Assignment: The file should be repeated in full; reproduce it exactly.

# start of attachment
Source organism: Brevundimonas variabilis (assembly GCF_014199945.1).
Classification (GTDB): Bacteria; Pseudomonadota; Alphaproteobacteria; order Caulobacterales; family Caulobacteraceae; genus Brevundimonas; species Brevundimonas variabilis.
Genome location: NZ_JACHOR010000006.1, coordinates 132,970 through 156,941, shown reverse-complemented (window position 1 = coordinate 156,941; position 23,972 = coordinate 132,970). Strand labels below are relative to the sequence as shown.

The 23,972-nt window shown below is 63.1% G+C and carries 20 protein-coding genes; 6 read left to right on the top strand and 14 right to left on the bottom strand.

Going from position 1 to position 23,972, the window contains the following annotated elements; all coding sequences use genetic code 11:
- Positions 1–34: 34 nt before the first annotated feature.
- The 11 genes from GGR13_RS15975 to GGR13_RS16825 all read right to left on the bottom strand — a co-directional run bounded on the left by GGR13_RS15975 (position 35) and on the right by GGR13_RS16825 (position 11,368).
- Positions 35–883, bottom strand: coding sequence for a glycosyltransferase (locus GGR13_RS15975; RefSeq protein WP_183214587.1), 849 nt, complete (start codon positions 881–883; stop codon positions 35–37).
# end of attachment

Source organism: Brevundimonas variabilis (assembly GCF_014199945.1).
Classification (GTDB): Bacteria; Pseudomonadota; Alphaproteobacteria; order Caulobacterales; family Caulobacteraceae; genus Brevundimonas; species Brevundimonas variabilis.
Genome location: NZ_JACHOR010000006.1, coordinates 132,970 through 156,941, shown reverse-complemented (window position 1 = coordinate 156,941; position 23,972 = coordinate 132,970). Strand labels below are relative to the sequence as shown.

The 23,972-nt window shown below is 63.1% G+C and carries 20 protein-coding genes; 6 read left to right on the top strand and 14 right to left on the bottom strand.

Going from position 1 to position 23,972, the window contains the following annotated elements; all coding sequences use genetic code 11:
- Positions 1–34: 34 nt before the first annotated feature.
- The 11 genes from GGR13_RS15975 to GGR13_RS16825 all read right to left on the bottom strand — a co-directional run bounded on the left by GGR13_RS15975 (position 35) and on the right by GGR13_RS16825 (position 11,368).
- Positions 35–883, bottom strand: coding sequence for a glycosyltransferase (locus GGR13_RS15975; RefSeq protein WP_183214587.1), 849 nt, complete (start codon positions 881–883; stop codon positions 35–37).